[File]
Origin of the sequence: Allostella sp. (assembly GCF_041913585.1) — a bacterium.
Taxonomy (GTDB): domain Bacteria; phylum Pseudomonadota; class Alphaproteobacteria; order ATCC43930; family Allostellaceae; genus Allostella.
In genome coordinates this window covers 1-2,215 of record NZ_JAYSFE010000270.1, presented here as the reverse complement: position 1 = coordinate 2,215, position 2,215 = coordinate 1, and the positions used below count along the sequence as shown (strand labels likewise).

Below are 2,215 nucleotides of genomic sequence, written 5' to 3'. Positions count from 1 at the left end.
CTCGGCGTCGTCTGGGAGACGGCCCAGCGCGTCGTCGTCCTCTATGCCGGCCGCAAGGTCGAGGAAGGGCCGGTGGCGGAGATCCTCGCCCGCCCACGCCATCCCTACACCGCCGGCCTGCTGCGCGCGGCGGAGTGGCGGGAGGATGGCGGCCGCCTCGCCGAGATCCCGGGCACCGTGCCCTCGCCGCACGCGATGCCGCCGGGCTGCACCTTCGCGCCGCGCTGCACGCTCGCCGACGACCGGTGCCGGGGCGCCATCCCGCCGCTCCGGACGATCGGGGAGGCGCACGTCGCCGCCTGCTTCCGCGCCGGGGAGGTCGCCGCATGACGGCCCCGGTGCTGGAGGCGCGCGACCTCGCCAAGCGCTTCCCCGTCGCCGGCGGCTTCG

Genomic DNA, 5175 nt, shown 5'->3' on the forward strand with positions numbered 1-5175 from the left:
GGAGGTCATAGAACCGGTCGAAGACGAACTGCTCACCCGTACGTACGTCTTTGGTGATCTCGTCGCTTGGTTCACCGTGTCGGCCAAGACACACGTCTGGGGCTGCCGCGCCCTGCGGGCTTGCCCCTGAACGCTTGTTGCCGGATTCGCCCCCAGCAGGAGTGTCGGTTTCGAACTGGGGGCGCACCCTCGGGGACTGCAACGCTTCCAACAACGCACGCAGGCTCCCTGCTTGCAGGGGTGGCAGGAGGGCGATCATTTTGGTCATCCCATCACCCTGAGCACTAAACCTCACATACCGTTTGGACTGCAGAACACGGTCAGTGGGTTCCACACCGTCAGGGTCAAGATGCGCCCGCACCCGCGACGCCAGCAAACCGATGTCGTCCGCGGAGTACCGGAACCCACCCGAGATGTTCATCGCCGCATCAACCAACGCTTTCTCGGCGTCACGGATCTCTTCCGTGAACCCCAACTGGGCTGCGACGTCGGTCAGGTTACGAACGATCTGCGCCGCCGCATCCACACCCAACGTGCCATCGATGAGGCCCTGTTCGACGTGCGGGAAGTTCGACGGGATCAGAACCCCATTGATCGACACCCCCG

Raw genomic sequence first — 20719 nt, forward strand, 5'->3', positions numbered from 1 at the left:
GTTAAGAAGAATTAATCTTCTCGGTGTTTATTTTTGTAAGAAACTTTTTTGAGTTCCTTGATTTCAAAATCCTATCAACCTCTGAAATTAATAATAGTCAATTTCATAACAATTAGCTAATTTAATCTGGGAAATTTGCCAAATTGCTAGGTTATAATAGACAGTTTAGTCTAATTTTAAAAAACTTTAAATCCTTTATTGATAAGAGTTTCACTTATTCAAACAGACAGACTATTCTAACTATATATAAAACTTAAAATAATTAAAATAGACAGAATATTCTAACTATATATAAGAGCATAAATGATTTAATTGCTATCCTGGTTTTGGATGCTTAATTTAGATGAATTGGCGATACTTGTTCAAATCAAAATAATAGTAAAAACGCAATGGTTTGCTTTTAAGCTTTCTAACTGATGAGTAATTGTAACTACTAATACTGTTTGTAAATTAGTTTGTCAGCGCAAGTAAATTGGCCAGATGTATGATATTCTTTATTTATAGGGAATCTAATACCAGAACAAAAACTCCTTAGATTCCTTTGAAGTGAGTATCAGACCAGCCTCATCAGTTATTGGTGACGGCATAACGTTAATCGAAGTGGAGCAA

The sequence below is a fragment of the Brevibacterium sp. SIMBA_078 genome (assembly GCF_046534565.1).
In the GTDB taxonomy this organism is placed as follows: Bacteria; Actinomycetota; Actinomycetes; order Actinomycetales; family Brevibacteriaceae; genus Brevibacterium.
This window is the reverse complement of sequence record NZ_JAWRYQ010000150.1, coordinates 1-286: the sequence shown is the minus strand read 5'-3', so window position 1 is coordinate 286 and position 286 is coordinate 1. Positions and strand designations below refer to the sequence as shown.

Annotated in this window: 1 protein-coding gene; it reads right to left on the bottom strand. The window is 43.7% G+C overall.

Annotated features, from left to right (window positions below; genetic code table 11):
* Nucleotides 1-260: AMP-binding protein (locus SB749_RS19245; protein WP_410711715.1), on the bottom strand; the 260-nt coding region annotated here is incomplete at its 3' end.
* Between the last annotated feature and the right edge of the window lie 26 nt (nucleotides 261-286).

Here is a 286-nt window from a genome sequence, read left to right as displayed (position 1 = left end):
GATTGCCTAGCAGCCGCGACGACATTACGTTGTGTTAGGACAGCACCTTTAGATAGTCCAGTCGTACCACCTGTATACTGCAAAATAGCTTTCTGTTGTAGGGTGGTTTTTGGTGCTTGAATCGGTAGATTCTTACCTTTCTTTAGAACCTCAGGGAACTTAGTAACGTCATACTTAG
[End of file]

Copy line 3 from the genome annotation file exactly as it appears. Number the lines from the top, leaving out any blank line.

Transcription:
In genome coordinates this window covers 1-2,215 of record NZ_JAYSFE010000270.1, presented here as the reverse complement: position 1 = coordinate 2,215, position 2,215 = coordinate 1, and the positions used below count along the sequence as shown (strand labels likewise).